ACLS and PALS both cover advanced knowledge and skills needed by healthcare providers and emergency responders, but are geared toward different patient age groups. The ACLS course teaches emergency management of adults experiencing a cardiac event, while the PALS course teaches emergency management of children and infants experiencing a cardiac event, respiratory failure, or shock. Together, the two courses provide an arsenal of skills and knowledge needed to effectively manage life-threatening cardiopulmonary emergencies for people of all ages.

Using VR for BLS, ACLS, and PALS Training

In-person classroom instruction combined with hands-on training using manikins has been the standard way to deliver emergency life support training, but virtual reality (VR) technology is changing that. VR technology is more accessible, practical, and cost-effective than ever before.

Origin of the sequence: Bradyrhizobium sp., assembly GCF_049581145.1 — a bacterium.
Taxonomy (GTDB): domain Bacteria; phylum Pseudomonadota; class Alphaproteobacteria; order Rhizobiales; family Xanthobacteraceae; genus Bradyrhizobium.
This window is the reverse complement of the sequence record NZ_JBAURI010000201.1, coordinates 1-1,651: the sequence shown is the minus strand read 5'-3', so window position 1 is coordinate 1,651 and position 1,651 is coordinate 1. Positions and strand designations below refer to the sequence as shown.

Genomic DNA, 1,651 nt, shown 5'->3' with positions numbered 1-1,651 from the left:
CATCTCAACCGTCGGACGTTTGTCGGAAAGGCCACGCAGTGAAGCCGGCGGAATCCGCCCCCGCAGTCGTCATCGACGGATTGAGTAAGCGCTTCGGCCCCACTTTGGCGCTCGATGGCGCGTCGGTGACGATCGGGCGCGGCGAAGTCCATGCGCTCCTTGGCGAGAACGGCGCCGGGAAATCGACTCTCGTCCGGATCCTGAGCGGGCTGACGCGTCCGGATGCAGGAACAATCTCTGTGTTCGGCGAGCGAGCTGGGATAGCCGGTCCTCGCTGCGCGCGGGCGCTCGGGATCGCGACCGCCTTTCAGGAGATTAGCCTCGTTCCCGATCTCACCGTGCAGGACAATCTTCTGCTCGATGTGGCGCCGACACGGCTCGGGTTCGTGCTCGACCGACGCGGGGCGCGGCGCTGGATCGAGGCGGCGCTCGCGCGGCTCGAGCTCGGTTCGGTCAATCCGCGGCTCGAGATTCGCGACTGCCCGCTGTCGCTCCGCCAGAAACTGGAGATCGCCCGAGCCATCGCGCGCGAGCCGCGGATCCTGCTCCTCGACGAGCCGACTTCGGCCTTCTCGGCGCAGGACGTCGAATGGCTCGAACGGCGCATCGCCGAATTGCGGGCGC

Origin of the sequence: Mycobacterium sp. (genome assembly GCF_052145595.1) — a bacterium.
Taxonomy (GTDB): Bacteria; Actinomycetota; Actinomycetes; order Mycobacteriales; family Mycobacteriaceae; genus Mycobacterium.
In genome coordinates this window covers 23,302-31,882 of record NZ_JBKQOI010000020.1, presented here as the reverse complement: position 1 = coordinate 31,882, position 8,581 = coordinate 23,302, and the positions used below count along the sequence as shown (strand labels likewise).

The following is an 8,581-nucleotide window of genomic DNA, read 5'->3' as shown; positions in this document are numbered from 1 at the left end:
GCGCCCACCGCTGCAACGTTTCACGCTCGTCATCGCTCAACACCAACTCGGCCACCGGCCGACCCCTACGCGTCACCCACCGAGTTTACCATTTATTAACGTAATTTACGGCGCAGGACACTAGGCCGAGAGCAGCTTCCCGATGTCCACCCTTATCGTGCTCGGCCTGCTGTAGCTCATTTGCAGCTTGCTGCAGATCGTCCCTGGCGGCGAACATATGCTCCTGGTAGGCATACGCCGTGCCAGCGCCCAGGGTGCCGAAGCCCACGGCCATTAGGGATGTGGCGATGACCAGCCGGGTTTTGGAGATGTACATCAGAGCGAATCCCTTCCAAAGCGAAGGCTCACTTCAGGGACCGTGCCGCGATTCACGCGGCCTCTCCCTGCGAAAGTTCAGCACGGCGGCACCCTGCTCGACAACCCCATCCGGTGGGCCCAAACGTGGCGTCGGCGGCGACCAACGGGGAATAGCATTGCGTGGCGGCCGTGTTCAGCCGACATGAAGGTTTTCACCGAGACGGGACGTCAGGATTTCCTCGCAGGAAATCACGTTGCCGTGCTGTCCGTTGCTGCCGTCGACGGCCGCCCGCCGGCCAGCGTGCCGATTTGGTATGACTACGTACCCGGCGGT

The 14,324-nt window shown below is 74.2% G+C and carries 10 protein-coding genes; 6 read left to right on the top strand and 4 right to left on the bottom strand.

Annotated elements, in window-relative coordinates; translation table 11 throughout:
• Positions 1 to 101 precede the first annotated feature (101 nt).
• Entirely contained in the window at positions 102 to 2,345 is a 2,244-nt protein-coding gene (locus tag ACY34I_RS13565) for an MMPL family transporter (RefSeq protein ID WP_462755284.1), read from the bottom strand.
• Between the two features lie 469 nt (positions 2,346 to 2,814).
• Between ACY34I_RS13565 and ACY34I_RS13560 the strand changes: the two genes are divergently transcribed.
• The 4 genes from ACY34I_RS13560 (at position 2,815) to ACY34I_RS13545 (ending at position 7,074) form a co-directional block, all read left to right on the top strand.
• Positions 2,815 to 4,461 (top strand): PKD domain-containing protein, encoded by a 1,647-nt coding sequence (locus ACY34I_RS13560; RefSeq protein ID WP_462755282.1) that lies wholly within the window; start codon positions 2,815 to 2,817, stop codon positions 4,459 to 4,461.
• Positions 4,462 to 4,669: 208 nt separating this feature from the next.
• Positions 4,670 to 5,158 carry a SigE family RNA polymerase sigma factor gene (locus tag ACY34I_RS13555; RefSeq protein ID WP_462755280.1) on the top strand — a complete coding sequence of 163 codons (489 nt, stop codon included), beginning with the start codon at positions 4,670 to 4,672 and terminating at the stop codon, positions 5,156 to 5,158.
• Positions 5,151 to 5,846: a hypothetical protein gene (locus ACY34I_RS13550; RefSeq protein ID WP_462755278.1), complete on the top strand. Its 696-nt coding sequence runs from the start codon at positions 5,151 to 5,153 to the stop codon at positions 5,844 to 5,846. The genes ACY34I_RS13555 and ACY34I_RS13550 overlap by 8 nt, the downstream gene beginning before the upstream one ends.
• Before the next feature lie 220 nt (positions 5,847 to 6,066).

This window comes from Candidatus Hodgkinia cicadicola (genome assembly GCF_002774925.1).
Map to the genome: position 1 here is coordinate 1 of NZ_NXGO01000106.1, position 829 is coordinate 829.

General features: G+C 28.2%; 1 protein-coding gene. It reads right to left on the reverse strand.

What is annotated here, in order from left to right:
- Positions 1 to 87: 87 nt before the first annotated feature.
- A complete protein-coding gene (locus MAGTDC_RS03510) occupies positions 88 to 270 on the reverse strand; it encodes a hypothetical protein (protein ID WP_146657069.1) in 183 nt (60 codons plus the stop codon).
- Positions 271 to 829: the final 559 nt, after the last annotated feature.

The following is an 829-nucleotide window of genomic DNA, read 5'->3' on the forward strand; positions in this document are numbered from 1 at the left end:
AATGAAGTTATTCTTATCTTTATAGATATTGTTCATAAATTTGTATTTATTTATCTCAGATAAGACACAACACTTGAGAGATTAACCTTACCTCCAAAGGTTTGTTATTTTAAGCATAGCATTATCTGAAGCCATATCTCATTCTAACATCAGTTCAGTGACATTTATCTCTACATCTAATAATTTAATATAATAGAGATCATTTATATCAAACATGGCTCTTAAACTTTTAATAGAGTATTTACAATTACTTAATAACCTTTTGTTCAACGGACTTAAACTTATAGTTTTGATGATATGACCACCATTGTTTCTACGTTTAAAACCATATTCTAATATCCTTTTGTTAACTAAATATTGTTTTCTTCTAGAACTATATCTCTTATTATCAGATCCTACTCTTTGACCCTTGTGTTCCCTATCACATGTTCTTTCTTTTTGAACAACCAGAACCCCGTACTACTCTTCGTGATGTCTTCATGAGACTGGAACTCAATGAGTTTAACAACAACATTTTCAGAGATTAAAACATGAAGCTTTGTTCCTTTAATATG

SimX, a leader in medical VR training, offers VR courses in BLS, ACLS, and PALS. Unlike traditional training for these certifications, VR is able to provide students in these courses with immersive, life-like simulations. An immersive virtual environment can simulate real-life situations in various settings that more closely resemble real-world experiences than using a plastic manikin in a classroom.

Emergency life support training and certification is essential for those working in medicine and emergency response. SimX VR training courses can provide a unique, effective, and cost-saving solution for maintaining a competent and qualified team of fully trained medical personnel.